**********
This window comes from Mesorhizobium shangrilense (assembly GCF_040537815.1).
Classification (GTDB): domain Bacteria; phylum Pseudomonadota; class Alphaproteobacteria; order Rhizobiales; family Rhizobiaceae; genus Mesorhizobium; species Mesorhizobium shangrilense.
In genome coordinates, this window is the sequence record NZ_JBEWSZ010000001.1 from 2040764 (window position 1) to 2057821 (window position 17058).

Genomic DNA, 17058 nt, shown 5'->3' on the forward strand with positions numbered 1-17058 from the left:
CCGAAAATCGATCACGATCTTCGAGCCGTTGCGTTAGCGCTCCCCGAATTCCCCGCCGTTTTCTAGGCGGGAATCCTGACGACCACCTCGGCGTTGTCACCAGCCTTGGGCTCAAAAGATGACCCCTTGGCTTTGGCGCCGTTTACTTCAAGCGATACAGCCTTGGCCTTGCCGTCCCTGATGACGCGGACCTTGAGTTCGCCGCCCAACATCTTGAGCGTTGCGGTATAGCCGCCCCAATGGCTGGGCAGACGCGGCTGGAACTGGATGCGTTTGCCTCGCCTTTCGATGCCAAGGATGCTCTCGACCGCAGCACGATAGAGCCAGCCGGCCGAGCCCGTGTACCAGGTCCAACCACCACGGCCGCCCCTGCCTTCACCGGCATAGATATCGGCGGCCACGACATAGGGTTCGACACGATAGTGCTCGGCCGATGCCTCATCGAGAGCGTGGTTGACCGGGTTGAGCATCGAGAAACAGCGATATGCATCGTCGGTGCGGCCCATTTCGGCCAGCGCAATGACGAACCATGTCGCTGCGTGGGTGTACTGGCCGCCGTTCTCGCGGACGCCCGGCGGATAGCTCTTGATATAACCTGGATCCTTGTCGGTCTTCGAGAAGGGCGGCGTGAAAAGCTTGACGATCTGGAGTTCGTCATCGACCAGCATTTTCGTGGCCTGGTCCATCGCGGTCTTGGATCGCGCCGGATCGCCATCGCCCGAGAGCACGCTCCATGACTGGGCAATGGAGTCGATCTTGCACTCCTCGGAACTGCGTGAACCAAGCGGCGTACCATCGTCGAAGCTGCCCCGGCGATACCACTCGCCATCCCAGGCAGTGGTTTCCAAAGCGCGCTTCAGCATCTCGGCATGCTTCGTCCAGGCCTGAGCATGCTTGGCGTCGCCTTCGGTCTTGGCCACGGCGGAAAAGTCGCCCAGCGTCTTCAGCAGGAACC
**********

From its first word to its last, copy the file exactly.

This window comes from Mesorhizobium shangrilense (assembly GCF_040537815.1).
Classification (GTDB): domain Bacteria; phylum Pseudomonadota; class Alphaproteobacteria; order Rhizobiales; family Rhizobiaceae; genus Mesorhizobium; species Mesorhizobium shangrilense.
In genome coordinates, this window is the sequence record NZ_JBEWSZ010000001.1 from 2040764 (window position 1) to 2057821 (window position 17058).

Genomic DNA, 17058 nt, shown 5'->3' on the forward strand with positions numbered 1-17058 from the left:
CCGAAAATCGATCACGATCTTCGAGCCGTTGCGTTAGCGCTCCCCGAATTCCCCGCCGTTTTCTAGGCGGGAATCCTGACGACCACCTCGGCGTTGTCACCAGCCTTGGGCTCAAAAGATGACCCCTTGGCTTTGGCGCCGTTTACTTCAAGCGATACAGCCTTGGCCTTGCCGTCCCTGATGACGCGGACCTTGAGTTCGCCGCCCAACATCTTGAGCGTTGCGGTATAGCCGCCCCAATGGCTGGGCAGACGCGGCTGGAACTGGATGCGTTTGCCTCGCCTTTCGATGCCAAGGATGCTCTCGACCGCAGCACGATAGAGCCAGCCGGCCGAGCCCGTGTACCAGGTCCAACCACCACGGCCGCCCCTGCCTTCACCGGCATAGATATCGGCGGCCACGACATAGGGTTCGACACGATAGTGCTCGGCCGATGCCTCATCGAGAGCGTGGTTGACCGGGTTGAGCATCGAGAAACAGCGATATGCATCGTCGGTGCGGCCCATTTCGGCCAGCGCAATGACGAACCATGTCGCTGCGTGGGTGTACTGGCCGCCGTTCTCGCGGACGCCCGGCGGATAGCTCTTGATATAACCTGGATCCTTGTCGGTCTTCGAGAAGGGCGGCGTGAAAAGCTTGACGATCTGGAGTTCGTCATCGACCAGCATTTTCGTGGCCTGGTCCATCGCGGTCTTGGATCGCGCCGGATCGCCATCGCCCGAGAGCACGCTCCATGACTGGGCAATGGAGTCGATCTTGCACTCCTCGGAACTGCGTGAACCAAGCGGCGTACCATCGTCGAAGCTGCCCCGGCGATACCACTCGCCATCCCAGGCAGTGGTTTCCAAAGCGCGCTTCAGCATCTCGGCATGCTTCGTCCAGGCCTGAGCATGCTTGGCGTCGCCTTCGGTCTTGGCCACGGCGGAAAAGTCGCCCAGCGTCTTCAGCAGGAACC